As with many stores, specialist greetings card shops have been told to close during lockdown, cutting their usual seven-week Christmas sales period down to three.
While cards, like everything else, can be bought online, more than 90% are still sold in shops in the UK.
With non-essential shops in England due to reopen from 2 December, will there be a rush to buy cards? Or will we keep in touch in other ways?
Lindsey Nathan started the One More Card campaign in 2017 to encourage children to write to a lonely older neighbour or relative. She was inspired by a friend who asked strangers to send Christmas cards to isolated World War Two veteran Harry Winters.
As well as asking them to write an extra card, she toured schools to show children how to start a conversation with an older member of their community, and encouraged visits to care homes.
"This year it will be very different because we can't do that," she says.
"But actually it's even more poignant," she says. "We all know now what it feels like to be lonely and isolated because we've all been put in that situation this year.
"It's hard and it's a struggle. I think everybody, people who are working-age who have perhaps never known it before, and children understand it too."
'A little love'
The UK card industry made sales of about £1.7bn last year, according to the Greeting Card Association lobby group, which estimates that the British send almost a billion Christmas cards a year, more per person than any other nation.
The attraction of sending and receiving cards is multifaceted, says Emma Bache, a handwriting expert and the author of handwriting guide Reading Between the Lines.
"The very act of putting pen to paper is very personal," she says. "It shows that an individual has taken enough care and enough thought. The much slower process of hand writing a card is much more intimate and more thoughtful.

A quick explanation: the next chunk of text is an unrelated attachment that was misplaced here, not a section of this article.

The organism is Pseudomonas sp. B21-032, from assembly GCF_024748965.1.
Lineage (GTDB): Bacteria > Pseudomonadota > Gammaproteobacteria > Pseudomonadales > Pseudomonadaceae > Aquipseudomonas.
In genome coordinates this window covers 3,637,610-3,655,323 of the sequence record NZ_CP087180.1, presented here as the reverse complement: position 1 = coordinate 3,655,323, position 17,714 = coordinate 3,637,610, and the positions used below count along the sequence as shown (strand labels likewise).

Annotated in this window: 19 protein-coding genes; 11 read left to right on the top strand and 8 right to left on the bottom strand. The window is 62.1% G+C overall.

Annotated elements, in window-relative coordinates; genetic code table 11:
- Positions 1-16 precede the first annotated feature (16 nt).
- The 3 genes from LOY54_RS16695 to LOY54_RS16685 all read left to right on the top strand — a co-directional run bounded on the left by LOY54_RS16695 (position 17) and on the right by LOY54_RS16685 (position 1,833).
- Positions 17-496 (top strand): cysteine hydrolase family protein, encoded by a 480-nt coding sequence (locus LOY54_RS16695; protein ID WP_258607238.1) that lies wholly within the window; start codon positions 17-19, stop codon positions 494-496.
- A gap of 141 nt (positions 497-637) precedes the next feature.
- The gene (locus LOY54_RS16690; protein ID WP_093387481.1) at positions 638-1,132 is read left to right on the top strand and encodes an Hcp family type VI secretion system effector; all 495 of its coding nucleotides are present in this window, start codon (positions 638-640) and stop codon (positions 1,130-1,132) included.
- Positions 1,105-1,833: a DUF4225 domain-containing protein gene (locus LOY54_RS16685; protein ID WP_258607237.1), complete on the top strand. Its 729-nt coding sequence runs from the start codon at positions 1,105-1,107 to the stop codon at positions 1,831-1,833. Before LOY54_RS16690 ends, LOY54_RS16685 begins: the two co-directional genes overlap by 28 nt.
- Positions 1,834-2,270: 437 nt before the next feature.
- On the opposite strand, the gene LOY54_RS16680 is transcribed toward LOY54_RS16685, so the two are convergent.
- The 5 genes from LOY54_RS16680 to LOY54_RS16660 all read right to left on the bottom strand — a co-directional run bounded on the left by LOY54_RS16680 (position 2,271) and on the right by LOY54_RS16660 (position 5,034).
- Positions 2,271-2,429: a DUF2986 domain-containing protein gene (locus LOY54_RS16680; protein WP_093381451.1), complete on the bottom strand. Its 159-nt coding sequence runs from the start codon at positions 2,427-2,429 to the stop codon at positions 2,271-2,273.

"It brings joy to the recipient. Most of what we see in the post these days are bills or other unwanted mail. It's a little bit of character, a little bit of love, especially now.
"I'm hoping actually if people have more time on their hands, it will be a lovely thought that more will be sent."
While specialist card shops are closed, cards can be purchased at supermarkets and other general stores, and online. But specialist card retailers account for about 60% of the market.
John Procter, founder of High Street chain Scribbler, says some sales have shifted online, but not enough to make up for a 50% drop in custom during the pandemic compared with a year ago.
He's upbeat about his industry in general though, especially as people are barred from meeting and are rediscovering cards as ways to connect.
"What's great is people are reverting to buying cards because it's a physical manifestation, and the thing about it is handwriting. When you see something that's handwritten, it's as close as you are going to get to seeing someone."
But he also thinks fewer Christmas cards might be bought this year.
Being forced to shut down in November means people will have three weeks from 2 December to buy their cards in store, which raises concerns for him about accommodating the number of expected customers in a socially distanced way. Most card shops are quite small, he says.
That's one of the reasons he'd like the government to consider his shops as essential.
"It's going to reduce the flow of people, reduce that pressure," he says.
Unsurprisingly, online stores like Moonpig have seen a rise in Christmas card sales compared with last year.
"We've seen a significant increase in customer demand since lockdown, with people using greeting cards as a way to stay in touch with their loved ones," the company told the BBC. "We've sold a lot more Christmas cards at this stage in November than we had last year."
But for anyone sending cards, there are other options than buying them ready-made. People with time on their hands may opt for the personal touch, says Lindsey Nathan, the campaigner. Children, especially, have found creative outlets while being stuck at home.
"All of the children, if you look how they've adapted, they've drawn rainbow pictures in the window, pictures for pumpkin trails at Halloween.
"Kids need things to do, we are in a second lockdown. Let's make Christmas cards. Let's think about who we have in the neighbourhood and hand deliver them.
"Write something about how they found lockdown or what their year has been like. I think the pandemic has been awful but the thing we can take from it is it's brought people together."